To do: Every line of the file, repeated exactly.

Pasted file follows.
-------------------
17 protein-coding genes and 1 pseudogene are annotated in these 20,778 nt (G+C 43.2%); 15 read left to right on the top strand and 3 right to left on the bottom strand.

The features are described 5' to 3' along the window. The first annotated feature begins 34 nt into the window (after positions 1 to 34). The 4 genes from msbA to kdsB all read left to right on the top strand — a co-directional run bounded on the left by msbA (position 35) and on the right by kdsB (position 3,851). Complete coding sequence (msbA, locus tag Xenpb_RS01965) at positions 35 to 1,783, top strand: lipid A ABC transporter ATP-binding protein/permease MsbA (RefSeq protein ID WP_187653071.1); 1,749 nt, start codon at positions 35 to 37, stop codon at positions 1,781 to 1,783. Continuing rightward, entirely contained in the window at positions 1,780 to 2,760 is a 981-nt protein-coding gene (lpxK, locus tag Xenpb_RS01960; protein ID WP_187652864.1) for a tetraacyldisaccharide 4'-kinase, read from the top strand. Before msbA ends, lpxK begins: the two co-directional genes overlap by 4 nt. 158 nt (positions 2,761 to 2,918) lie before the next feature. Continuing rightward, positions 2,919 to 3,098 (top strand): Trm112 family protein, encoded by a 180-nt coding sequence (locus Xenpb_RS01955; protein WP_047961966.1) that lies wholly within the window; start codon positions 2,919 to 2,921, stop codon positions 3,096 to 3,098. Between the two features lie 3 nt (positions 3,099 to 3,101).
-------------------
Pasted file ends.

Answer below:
17 protein-coding genes and 1 pseudogene are annotated in these 20,778 nt (G+C 43.2%); 15 read left to right on the top strand and 3 right to left on the bottom strand.

The features are described 5' to 3' along the window. The first annotated feature begins 34 nt into the window (after positions 1 to 34). The 4 genes from msbA to kdsB all read left to right on the top strand — a co-directional run bounded on the left by msbA (position 35) and on the right by kdsB (position 3,851). Complete coding sequence (msbA, locus tag Xenpb_RS01965) at positions 35 to 1,783, top strand: lipid A ABC transporter ATP-binding protein/permease MsbA (RefSeq protein ID WP_187653071.1); 1,749 nt, start codon at positions 35 to 37, stop codon at positions 1,781 to 1,783. Continuing rightward, entirely contained in the window at positions 1,780 to 2,760 is a 981-nt protein-coding gene (lpxK, locus tag Xenpb_RS01960; protein ID WP_187652864.1) for a tetraacyldisaccharide 4'-kinase, read from the top strand. Before msbA ends, lpxK begins: the two co-directional genes overlap by 4 nt. 158 nt (positions 2,761 to 2,918) lie before the next feature. Continuing rightward, positions 2,919 to 3,098 (top strand): Trm112 family protein, encoded by a 180-nt coding sequence (locus Xenpb_RS01955; protein WP_047961966.1) that lies wholly within the window; start codon positions 2,919 to 2,921, stop codon positions 3,096 to 3,098. Between the two features lie 3 nt (positions 3,099 to 3,101).